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3 things to know about Prop 61, California's complex prescription drug initiative

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California’s Proposition 61, which seeks to provide more affordable prescription drug coverage, has become one of the most highly debated measures this election.

According to a recent KPCC article, under the measure, specific state programs such as Medi-Cal fee-for service plans and CalPers, would not pay more than the Department of Veterans Affairs pays for prescription drugs.

The measure has been endorsed by political superstars including Bernie Sanders, Robert Reich and Dolores Huerta. And the Yes on 61 campaign accuses pharmaceutical companies opposing the proposition of “unconscionable profiteering.”

"Drug companies are raising prices exponentially now," says Garry South, chief strategist and spokesperson for the 'Yes' campaign on 61. "Think about the EpiPen. They’re doing it at-will, exponentially, and putting these drugs out of the reach of not just average people but government healthcare programs at federal and state levels. They will continue to raise prices willy-nilly if nothing happens."

But the No on Prop. 61 campaign claims the measure would increase prescription drug costs for veterans and reduce patient access to medications.

"It’s very easy right now for people in California, and everywhere, to be upset with the drug companies and concerned about drug prices," says campaign spokesperson Kathy Fairbanks. "There even may be an instinct to stick it to the drug companies, and I think that’s what the proponents are hoping for in passing Prop 61. It’s not going to stick it to the drug companies, it’s actually going to boomerang and backfire on patients and California taxpayers.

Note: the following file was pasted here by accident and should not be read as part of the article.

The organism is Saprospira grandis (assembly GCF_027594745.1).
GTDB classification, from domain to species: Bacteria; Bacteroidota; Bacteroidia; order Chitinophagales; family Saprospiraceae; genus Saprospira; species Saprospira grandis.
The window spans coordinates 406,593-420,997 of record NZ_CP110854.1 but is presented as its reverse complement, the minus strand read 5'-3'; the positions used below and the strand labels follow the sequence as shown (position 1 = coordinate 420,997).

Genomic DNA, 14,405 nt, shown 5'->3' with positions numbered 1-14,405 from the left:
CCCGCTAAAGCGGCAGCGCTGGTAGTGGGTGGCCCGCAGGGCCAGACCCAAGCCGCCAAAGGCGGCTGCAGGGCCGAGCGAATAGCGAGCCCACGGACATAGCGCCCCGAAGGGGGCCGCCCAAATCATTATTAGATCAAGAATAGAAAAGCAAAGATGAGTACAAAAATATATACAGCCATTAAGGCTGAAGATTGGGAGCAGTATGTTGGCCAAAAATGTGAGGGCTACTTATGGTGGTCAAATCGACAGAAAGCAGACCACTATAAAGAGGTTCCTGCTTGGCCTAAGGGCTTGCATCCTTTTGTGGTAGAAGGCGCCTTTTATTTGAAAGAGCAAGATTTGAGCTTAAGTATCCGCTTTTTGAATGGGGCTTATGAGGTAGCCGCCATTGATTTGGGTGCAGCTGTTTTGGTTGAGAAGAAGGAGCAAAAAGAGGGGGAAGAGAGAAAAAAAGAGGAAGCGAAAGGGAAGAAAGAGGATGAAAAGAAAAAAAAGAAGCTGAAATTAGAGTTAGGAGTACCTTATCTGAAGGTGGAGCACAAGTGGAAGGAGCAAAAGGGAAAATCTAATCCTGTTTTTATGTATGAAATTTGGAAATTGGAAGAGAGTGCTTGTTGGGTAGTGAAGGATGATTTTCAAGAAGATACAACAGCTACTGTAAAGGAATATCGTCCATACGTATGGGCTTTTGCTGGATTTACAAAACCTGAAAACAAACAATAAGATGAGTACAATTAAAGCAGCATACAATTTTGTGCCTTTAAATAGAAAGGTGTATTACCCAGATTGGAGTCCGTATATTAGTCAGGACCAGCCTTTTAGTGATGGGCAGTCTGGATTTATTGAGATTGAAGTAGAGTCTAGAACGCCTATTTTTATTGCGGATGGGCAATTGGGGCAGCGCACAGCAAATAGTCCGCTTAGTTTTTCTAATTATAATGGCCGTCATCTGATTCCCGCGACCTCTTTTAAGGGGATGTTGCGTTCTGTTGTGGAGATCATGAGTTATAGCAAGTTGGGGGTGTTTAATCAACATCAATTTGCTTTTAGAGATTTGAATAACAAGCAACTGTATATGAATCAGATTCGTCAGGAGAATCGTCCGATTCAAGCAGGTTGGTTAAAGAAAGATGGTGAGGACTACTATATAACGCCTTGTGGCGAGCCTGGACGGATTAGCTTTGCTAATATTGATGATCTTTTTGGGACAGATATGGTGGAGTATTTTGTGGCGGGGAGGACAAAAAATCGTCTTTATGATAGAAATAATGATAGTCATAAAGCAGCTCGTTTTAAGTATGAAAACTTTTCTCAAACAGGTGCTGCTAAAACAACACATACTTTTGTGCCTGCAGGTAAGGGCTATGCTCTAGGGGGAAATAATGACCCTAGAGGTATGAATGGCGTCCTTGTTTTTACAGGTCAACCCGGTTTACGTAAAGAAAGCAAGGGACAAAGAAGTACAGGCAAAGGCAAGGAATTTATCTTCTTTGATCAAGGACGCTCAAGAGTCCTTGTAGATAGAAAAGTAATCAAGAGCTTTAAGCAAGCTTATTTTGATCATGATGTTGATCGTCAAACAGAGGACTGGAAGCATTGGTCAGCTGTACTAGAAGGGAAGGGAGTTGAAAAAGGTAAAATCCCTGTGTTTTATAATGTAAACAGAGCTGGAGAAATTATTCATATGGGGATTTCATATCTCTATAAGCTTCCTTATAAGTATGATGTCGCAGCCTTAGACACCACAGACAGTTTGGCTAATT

Highlights: 3 things to know

What will the overall impact on drug prices be if Prop 61 passes?

Garry South (Yes on 61): This is a measure that deals only with state purchases of drugs. In other words, drugs purchased directly by the state of California with taxpayer dollars. Our estimation is that if the state of California achieves the ability to buy drugs at the same rate that the U.S. Department of Veterans Affairs pays, the taxpayers could save up to $1 billion a year. In addition, this is a measure that the drug companies have already put $109 million into trying to beat it. This breaks all records for any ballot measure in the history of California back to 1912 when we adopted the initiative system. Opponents are going to tell you that this is something that would actually raise drug prices for veterans and others and not lower them. This measure would not do any of the things that the opponents of it tell you would do. It would be only the drug industry itself that would try to punish taxpayers and consumers in California. 

Kathy Fairbanks (No on 61): I can’t say for sure what will happen if Prop 61 passes. What I can point to is similar policy. Back in 1990, Congress passed the Omnibus Budget Act of 1990 which extended VA pricing to other federal agencies, meaning that other federal agencies could buy drugs at the same price that the VA got. At the time, the prices that the VA was paying went up because the small program that was supposed to be for the VA was extended to federal agencies. That’s what we’re looking at today. The VA pricing would be extended to California, and I don’t know that there’s any reason to think that history wouldn’t repeat itself. Nothing in Prop 61 prevents drug prices to the VA from going up and those costs being passed on, and then that will have a ripple effect across the entire state. If Prop 61 goes into effect, and the 12 percent of people covered by Prop 61 experience some lower drug prices, the 88 percent of people in California who are not covered by Prop 61 could see an offsetting price increase.